Alternative Energy, Energy Independence and Global Warming Reduction

  On the Front Page Today

Backlash Over the Biomass Boom
Outrage is developing over the folly of burning food crops for fuel, but politicians in the U.S. and Europe are, as usual, handing lavish subsidies to the farm bloc, while blocking imports from better-suited nations with tariffs.
Guess Who's Pioneering an Automotive Revolution
Endowed with hydroelectric power and geothermal springs, Iceland plans to do away with $8/gallon gasoline and switch to hydrogen-powered autos.
Big Oil Doesn't Want Sugar in Your Gas Tank


Despite the $.51 paid them for every gallon of ethanol they blend with gasoline, U.S. oil companies are waging a stealth war against the gasoline substitute. Big oil will pocket an estimated $6.3 to $8.7 billion taxpayer dollars between 2006 and 2012, according to Taxpayers for Common Sense, all the while funding studies that point up ethanolís negatives and subverting distribution at the pump.
     Even oilís longtime allies, the auto manufacturers, are angered. Theyíve pledged that half of new vehicles will be flex-fuel by 2012 and have invested heavily to put 5 million on the road already, only to see the oil companies making the fuel largely unavailable. You may have found pumps in your community offering E10, a blend that is 10% ethanol. The oil companies are content to add that soupÁon to their gas and pocket the subsidy, but good luck finding E85, which is 85% ethanol. Of 179,000 gas station pumps in the U.S, only about 1,000 are for E85, and virtually none of these are at oil company-owned stations, reports Business Week. Thatís because big oil has placed an array of obstacles in E85ís path. The Wall Street Journal found that companies:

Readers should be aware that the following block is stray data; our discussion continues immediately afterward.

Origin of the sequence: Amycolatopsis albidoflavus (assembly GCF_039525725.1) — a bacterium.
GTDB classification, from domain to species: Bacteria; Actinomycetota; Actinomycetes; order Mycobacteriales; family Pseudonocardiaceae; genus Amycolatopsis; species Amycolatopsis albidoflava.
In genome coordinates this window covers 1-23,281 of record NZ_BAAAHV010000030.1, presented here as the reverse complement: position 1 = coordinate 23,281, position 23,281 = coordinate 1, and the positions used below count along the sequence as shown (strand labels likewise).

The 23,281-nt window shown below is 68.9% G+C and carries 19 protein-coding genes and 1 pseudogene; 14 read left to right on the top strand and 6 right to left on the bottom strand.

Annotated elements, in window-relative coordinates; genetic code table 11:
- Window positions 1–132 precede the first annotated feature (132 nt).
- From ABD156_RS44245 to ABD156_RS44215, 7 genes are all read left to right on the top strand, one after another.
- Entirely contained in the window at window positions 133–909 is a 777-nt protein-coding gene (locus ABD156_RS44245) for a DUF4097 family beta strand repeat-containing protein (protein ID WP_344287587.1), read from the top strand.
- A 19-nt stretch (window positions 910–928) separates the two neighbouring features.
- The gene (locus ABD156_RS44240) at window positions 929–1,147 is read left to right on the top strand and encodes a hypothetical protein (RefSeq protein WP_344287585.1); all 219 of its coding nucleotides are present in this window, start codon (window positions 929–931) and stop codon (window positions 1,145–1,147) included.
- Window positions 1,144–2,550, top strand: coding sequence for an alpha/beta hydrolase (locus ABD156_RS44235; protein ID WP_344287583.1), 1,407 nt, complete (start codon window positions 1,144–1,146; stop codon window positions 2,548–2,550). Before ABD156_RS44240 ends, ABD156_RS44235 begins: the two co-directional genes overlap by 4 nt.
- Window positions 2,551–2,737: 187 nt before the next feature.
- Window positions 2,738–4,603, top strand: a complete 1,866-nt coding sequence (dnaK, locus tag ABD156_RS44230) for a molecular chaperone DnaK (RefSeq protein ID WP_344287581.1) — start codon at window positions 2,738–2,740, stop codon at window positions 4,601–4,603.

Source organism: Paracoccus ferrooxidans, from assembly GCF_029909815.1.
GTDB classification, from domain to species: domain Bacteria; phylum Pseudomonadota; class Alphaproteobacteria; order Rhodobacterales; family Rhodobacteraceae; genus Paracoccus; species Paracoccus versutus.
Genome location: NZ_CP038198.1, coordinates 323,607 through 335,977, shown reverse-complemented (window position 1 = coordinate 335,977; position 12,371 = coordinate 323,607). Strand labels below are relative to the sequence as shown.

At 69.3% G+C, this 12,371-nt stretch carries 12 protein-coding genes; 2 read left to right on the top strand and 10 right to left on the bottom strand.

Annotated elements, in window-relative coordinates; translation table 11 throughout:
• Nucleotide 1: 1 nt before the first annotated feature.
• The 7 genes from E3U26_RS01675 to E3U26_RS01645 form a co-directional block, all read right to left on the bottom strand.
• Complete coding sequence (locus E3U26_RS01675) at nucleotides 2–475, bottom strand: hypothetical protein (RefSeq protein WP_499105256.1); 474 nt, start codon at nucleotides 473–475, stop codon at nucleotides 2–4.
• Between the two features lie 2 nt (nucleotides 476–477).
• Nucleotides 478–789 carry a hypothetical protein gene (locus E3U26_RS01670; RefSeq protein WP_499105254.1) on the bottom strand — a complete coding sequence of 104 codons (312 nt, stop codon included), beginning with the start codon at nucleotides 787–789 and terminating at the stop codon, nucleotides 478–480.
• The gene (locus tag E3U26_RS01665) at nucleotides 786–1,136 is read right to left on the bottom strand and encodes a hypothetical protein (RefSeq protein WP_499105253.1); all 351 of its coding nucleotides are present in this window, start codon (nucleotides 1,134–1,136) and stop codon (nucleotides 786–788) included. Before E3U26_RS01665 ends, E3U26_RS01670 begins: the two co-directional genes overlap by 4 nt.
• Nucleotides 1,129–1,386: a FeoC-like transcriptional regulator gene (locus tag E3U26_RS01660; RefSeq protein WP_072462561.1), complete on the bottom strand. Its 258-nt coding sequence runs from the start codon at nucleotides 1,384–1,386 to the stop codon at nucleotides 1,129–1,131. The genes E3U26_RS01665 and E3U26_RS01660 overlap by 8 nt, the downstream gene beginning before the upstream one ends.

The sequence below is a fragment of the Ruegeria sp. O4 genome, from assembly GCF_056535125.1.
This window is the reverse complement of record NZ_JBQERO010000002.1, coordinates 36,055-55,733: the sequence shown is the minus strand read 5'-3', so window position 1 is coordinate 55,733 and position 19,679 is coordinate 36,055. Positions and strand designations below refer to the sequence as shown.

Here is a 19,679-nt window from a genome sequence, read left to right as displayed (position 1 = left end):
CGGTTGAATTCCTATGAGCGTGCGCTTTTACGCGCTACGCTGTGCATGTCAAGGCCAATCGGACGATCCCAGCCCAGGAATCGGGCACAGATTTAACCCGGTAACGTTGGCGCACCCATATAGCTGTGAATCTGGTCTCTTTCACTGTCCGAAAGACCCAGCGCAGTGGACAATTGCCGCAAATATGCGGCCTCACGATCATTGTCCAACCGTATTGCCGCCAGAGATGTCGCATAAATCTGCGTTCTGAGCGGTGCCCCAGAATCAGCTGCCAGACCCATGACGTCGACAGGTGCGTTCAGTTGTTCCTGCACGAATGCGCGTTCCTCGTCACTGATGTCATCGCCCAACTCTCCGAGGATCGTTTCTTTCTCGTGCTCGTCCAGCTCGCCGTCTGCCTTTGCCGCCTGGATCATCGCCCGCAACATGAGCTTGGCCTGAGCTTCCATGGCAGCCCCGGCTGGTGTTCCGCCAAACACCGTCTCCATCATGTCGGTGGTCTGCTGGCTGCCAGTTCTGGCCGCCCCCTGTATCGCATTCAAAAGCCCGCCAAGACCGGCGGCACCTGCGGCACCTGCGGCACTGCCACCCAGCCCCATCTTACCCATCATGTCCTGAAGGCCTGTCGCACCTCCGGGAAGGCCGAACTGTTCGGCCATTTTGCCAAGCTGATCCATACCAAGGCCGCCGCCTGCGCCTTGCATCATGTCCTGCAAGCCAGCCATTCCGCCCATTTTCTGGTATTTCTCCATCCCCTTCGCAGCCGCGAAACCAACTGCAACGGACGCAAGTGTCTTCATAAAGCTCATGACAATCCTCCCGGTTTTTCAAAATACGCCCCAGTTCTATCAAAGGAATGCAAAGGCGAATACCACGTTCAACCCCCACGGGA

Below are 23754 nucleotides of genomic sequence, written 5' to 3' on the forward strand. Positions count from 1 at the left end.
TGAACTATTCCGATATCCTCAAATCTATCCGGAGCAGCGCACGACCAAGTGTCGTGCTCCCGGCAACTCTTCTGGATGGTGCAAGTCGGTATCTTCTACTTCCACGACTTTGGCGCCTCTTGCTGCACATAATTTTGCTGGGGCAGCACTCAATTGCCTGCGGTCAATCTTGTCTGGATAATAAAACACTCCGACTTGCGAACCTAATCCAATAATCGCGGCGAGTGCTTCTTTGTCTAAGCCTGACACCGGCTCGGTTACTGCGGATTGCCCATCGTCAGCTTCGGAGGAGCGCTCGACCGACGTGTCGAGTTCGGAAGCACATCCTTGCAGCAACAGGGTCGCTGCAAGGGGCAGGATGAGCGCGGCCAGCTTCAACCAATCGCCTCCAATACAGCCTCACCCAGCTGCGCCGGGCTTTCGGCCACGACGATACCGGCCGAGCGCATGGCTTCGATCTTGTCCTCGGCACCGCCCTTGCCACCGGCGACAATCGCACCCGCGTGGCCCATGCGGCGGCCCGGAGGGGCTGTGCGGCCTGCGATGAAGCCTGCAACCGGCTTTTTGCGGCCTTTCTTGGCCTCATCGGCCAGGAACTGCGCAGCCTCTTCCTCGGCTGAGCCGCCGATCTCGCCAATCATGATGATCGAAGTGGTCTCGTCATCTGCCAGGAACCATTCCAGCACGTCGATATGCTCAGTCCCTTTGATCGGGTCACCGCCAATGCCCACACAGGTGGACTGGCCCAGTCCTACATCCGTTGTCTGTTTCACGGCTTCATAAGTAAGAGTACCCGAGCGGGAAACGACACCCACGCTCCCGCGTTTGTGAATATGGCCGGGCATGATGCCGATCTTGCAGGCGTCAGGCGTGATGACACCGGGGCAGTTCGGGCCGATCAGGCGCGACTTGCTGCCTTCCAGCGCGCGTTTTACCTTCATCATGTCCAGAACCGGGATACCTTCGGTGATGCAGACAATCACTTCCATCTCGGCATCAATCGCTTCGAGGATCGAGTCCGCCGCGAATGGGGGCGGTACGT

Stipulate that the E85 pump be on a separate island, in the hopes it will not be noticed.
Block the use of credit cards in its purchase.
Require franchisees to buy all fuel from the company, so as to price E85 unfavorably.

Negative reports ordered up by big oil from think tanks and universities restrict themselves to corn-based ethanol, which does indeed suffer from numerous drawbacks (that we cover here, and here), but that is a bias meant to obscure public knowledge of the much greater advantages of cellulosic ethanol, hopefully just over the horizon. There are no operational cellulosic plants in the U.S. as yet -- breaking down the sugars of other vegetation is more complex -- but the Dept. of Energy has placed $385 million in startup grants with six companies, with more likely to come in the energy bills now before Congress.
     The point is that ethanol is a needed substitute for oil. Legislation calls for production of 35 billion gallons of biofuels by 2017, but Congress has forgotten the other half of the equation: infrastructure must be in place for corn ethanol now, and improved forms to come, to reach the consumer, but nothing has been enacted to prevent the oil companies from blocking the road.